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Merlo touts advances in pharmacy care at Pittsburgh luncheon

BY Alaric DeArment

WOONSOCKET, R.I. — CVS Caremark president and CEO Larry Merlo presented a $50,000 check Tuesday to the Children’s Hospital of Pittsburgh of the University of Pittsburgh Medical Center before attending a luncheon sponsored by the Economic Club of Pittsburgh.

During his remarks at the luncheon, which took place at the Omni William Penn Hotel, Merlo said CVS was reinventing pharmacy and helping people on their path to better health. The hospital donation, from the CVS Caremark Charitable Trust, will support a program that provides resources for families of children newly diagnosed with vision disabilities.

"Traditionally, people have thought about pharmacies as pill dispensaries, but we know that a pharmacy is much more than that," Merlo said. "Delivering pharmacy care is about extending the front lines of health care to deliver much better outcomes at lower cost to the people we serve. As a pharmacy innovation company, CVS Caremark is driving new approaches to do that."

Merlo called the more than 7,400-store chain’s pharmacists its greatest asset, saying they were highly trusted resources for patients who were "uniquely positioned" to help patients take their medications properly and as directed by prescribers.

Merlo also described how the company’s Pharmacy Advisor program is focusing on helping customers manage chronic diseases, as well as touting MinuteClinic and talking about how it was increasing access to health care.

"When the Affordable Care Act is fully implemented, more than 30 million newly insured Americans will have access to care," Merlo said. "MinuteClinic is able to replace the use of higher cost sites, such as emergency rooms, as well as address unmet needs for access to primary care providers. This helps hold down overall costs of care."

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C. Everett Koop, surgeon general during Reagan era, dies

BY Alaric DeArment

WASHINGTON — Former surgeon general C. Everett Koop died Monday. He was 96.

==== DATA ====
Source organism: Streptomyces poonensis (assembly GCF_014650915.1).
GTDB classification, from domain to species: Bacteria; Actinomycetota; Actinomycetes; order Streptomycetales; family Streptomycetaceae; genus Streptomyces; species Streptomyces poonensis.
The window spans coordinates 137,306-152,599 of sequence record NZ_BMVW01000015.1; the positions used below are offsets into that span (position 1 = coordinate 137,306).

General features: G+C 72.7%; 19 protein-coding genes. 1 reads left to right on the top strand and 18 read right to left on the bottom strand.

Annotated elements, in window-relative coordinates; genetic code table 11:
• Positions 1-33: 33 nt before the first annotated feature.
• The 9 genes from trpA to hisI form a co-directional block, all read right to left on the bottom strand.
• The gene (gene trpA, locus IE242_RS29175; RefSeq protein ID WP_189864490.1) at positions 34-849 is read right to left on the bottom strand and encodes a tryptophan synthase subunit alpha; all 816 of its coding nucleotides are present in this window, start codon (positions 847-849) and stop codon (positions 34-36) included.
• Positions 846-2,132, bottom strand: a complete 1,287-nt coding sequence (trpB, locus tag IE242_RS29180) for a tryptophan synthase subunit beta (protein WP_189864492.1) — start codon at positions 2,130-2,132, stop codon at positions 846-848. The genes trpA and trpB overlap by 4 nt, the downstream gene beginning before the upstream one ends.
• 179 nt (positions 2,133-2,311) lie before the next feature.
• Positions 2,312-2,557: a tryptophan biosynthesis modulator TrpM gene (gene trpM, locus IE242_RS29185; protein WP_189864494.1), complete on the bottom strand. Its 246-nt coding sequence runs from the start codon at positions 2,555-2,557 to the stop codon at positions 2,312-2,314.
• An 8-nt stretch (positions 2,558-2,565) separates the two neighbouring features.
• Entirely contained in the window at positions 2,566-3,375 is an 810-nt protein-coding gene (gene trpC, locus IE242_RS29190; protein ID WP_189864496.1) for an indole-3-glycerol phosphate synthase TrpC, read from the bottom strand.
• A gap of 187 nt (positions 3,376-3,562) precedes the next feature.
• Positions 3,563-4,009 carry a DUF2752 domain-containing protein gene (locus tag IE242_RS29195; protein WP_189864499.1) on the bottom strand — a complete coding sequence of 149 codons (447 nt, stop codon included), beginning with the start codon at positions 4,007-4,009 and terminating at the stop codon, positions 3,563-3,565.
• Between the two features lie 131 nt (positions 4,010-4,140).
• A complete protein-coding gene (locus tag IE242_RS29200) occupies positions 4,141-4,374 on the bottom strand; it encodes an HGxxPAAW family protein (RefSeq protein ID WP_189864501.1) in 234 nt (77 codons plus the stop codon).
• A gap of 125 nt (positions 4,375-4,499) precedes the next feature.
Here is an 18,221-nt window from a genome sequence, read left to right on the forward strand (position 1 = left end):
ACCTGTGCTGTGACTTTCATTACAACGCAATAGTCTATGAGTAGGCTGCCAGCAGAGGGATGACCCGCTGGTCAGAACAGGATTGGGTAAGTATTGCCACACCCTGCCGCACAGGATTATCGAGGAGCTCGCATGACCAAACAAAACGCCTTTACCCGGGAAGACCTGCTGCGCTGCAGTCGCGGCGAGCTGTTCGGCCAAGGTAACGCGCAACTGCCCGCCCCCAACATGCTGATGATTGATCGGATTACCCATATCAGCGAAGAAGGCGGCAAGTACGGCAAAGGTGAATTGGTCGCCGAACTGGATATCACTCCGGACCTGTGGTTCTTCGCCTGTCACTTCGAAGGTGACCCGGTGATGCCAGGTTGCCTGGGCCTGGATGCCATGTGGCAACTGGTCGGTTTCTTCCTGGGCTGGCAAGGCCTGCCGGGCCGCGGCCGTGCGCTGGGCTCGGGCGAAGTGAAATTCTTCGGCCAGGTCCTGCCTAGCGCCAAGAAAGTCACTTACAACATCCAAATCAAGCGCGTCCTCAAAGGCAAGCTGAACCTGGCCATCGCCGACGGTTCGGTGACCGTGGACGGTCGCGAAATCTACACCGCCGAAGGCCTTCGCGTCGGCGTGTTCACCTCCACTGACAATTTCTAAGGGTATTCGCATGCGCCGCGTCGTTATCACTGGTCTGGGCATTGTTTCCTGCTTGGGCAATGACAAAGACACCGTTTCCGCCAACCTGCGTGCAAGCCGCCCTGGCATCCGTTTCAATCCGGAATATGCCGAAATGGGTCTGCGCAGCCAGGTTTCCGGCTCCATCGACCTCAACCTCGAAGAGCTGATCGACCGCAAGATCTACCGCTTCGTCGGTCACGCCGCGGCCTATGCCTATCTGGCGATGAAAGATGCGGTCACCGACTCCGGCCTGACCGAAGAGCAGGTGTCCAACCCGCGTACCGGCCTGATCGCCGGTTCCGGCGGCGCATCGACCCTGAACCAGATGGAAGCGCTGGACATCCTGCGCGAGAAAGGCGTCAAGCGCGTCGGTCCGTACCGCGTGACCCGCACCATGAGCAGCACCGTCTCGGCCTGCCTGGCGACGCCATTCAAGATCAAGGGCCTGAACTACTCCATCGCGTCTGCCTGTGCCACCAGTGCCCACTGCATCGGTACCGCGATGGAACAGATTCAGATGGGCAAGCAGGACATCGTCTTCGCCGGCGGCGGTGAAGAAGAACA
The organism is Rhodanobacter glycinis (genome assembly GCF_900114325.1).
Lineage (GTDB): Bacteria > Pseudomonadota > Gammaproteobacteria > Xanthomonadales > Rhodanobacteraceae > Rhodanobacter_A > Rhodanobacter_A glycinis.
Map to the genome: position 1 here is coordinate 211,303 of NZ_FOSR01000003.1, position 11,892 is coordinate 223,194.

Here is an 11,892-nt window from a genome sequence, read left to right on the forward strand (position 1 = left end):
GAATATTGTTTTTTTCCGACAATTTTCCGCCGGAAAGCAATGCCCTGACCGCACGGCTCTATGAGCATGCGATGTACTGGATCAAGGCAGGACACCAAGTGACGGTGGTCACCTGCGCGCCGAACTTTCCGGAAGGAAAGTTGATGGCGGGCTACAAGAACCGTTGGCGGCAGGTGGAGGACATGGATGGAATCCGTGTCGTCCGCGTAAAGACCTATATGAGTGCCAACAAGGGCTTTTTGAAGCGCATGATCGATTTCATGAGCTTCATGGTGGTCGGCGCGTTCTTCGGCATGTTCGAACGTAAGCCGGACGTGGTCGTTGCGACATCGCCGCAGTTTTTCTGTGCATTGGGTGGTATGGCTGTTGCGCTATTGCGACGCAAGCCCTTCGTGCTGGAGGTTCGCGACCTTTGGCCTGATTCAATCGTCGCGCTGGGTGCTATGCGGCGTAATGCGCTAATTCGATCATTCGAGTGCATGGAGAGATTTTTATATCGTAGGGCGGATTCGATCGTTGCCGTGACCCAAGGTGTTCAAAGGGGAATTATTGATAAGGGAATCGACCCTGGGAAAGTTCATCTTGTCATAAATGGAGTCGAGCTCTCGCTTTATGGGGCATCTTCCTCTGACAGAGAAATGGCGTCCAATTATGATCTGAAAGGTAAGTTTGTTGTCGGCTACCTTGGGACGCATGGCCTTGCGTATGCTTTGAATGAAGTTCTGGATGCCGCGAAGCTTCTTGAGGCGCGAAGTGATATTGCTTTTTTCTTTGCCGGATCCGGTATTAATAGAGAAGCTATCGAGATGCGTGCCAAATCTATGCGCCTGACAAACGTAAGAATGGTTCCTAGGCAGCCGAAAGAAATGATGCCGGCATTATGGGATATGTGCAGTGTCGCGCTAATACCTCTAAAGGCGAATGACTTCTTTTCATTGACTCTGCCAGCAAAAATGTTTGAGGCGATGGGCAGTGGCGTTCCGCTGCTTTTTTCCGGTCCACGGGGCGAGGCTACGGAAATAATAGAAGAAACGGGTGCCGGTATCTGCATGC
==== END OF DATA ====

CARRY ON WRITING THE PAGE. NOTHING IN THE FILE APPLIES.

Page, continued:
Koop, who served as surgeon general from January 1982 to October 1989, was outspoken about the damaging health effects of smoking and also an early advocate of educating Americans about AIDS. In 1988, he released "Understanding AIDS," a U.S. Public Health Service brochure based on Centers for Disease Control and Prevention guidelines, which was sent to 107 million households.

"Today, America lost an extraordinary physician, public servant and great American," surgeon general Regina Benjamin said. "I, like many others, lost a mentor and a friend."


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NACDS hires rock legend Roger Daltrey to perform at TSE

BY Alaric DeArment

NEW YORK — "Who are you?" That question probably won’t be necessary as the famous frontman of British Invasion band The Who takes the stage at the National Association of Chain Drug Stores’ Total Store Expo in August.

The NACDS said it had hired Roger Daltrey to perform at the show, which takes place in Las Vegas from Aug. 10-13 and combines the group’s Pharmacy and Technology, Marketplace and Supply Chain and Logistics shows. Daltrey will perform on Aug. 12.

Daltrey teamed up with bandmate Pete Townsend to headline the "12-12-12" concert in New York, a benefit for victims of Hurricane Sandy in New York, New Jersey and Connecticut. As part of the concert, Daltrey and Townsend helped raise more than $50 million for storm victims.

 

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